Carl Rippon

Building SPAs

Carl Rippon
BlogBooks / CoursesAbout
This site uses cookies. Click here to find out more

React Event Handlers with TypeScript

October 14, 2020

In this post, we’ll cover how to implement React event handlers that have strongly-typed parameters with TypeScript.

Strongly-typed React Events

React event types

The React event system is a wrapper around the browser’s native event system. TypeScript types for this event system are available in the @types/react npm package. These types can be used to strongly-type event parameters. Some of the common ones are:

  • ChangeEvent<T>
  • KeyboardEvent<T>
  • MouseEvent<T>
  • FormEvent<T>

These types are all derived from SyntheticEvent<T>.

All the event types are generic and take in the type for the element that raised the event. For example, MouseEvent<HTMLButtonElement> could be used for the parameter type for a button click handler.

Inline event handlers

If the event handler is implemented inline in the JSX element, it is automatically strongly-typed. Consider the example below:

  onChange={(e) =>

TypeScript is able to infer the type of e to be ChangeEvent<HTMLInputElement>. So, we get nice autocompletion when we reference e:

Inline handler autocomplete

🏃 Play with the code

Named event handlers

The typing is a little more tricky when a named function is used for the event handler. Consider the example below:

function Searchbox() {
  const [criteria, setCriteria] = React.useState(
  const handleChange = (e) => {    setCriteria(e.currentTarget.value);  };  return (

TypeScript infers the type of the e parameter in handleChange to be any. So, no type checking will occur when e is referenced in the handler implementation.

Not good!

We can use a type annotation to define the type of e explicitly. What type should e be set to? Well, a neat tip is to hover over the event handler prop to find out:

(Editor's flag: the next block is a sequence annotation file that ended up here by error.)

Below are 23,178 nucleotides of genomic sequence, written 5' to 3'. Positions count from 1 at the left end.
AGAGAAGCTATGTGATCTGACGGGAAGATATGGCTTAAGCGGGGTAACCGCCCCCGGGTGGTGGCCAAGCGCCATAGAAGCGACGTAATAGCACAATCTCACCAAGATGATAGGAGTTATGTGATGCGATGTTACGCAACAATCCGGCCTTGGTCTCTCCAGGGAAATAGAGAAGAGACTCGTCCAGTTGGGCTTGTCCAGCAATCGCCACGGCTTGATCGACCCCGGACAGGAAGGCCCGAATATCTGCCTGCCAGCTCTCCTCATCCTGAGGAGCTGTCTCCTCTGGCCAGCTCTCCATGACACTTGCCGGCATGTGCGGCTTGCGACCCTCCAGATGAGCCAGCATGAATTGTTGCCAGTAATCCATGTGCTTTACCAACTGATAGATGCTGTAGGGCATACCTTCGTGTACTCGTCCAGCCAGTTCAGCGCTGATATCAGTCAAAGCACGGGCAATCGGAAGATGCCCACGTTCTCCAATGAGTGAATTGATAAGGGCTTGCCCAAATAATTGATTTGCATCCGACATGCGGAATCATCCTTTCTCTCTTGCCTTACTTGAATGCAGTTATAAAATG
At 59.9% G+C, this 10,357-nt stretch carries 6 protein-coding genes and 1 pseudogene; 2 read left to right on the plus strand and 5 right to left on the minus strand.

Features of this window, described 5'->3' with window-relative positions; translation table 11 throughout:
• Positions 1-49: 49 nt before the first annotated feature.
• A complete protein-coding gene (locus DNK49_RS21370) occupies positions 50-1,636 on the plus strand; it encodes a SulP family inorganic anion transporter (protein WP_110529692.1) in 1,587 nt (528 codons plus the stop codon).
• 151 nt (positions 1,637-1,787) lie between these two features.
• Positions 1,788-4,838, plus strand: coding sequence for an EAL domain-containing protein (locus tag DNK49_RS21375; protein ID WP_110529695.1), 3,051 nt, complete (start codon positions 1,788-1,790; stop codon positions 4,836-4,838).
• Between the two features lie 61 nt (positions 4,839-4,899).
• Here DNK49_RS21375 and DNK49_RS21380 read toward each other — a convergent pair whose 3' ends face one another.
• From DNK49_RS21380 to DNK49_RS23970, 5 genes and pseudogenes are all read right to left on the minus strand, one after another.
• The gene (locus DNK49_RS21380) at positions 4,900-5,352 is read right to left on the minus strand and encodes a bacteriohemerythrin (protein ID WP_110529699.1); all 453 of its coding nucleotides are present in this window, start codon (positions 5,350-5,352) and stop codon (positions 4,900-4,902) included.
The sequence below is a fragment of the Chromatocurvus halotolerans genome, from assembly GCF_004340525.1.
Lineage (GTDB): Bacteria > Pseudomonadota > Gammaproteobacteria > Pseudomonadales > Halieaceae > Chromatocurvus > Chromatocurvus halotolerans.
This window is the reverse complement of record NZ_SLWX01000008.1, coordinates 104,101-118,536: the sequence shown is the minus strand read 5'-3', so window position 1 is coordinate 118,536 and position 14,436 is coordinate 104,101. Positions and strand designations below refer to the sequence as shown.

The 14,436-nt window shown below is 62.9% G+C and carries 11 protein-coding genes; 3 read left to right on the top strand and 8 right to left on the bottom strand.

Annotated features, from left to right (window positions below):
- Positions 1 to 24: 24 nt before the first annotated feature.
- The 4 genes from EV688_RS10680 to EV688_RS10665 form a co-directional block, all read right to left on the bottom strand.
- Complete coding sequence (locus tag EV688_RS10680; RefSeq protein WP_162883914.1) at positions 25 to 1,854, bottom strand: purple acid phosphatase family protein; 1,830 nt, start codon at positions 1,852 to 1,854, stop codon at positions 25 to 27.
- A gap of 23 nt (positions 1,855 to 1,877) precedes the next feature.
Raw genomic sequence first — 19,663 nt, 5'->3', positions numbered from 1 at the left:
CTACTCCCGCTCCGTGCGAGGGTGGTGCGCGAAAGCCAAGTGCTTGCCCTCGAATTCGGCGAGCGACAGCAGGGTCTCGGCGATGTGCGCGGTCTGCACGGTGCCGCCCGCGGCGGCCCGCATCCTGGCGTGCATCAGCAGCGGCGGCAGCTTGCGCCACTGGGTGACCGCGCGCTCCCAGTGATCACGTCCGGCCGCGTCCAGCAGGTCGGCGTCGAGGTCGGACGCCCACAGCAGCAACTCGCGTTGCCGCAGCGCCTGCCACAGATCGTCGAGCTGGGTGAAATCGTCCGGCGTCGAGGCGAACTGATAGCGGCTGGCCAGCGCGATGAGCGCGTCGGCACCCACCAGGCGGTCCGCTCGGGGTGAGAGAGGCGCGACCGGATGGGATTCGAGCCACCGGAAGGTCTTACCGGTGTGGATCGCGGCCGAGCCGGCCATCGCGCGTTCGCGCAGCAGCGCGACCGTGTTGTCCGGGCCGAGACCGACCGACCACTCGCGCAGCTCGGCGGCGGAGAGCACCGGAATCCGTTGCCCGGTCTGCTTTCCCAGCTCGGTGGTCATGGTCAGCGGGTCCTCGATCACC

Hover tip

So, the type is ChangeEvent<HTMLInputElement>. So, a strongly-typed version of the handleChange event handler is as follows:

const handleChange = (
  e: React.ChangeEvent<HTMLInputElement>) => {


🏃 Play with the code

Cross element event handlers

What about event handlers that handle events from multiple elements? Consider the example below:

const handleChange = (fieldName: string) => (e) => {  ...};
return (
    placeholder="Enter your name"
    onChange={handleChange("name")}  />
    placeholder="Enter some notes"
    onChange={handleChange("notes")}  />

The e parameter in the event handler is of type any at the moment.

We can use the ChangeEvent type for e, but what element type do we pass into this generic type? The event handler is handling events for two different elements - HTMLInputElement and HTMLTextAreaElement. We can use the union type, HTMLInputElement | HTMLTextAreaElement, for these elements. So, a strongly-typed event handler is as follows:

const handleChange = (fieldName: string) => (
  e: React.ChangeEvent<    HTMLInputElement | HTMLTextAreaElement  >) => {

We can also narrow down the type for the fieldName if we have a type for all the field values. In this example the type of values is:

type NameAndNotes = {
  name: string;
  notes: string;

So, we can improve the typing of fieldName with the keyof keyword as follows:

const handleChange = (fieldName: keyof NameAndNotes) => ( ... ) => ...


🏃 Play with the code

Wrap up

Standard event types for React are available in @types/react. This includes generic types that can be used to strongly-type event handler parameters by passing the type for element raising the event.

TypeScript can infer inline event handler parameter types. We need to explicitly use a type annotation for the parameter in a named event handler. We can hover over the event handler prop to discover what the handler parameter type should be.

Did you find this post useful?

Let me know by sharing it on Twitter.
Click here to share this post on Twitter

If you to learn more about using TypeScript with React, you may find my course useful:

Using TypeScript with React

Using TypeScript with React
Find out more

Want more content like this?

Subscribe to receive notifications on new blog posts and courses

© Carl Rippon
Privacy Policy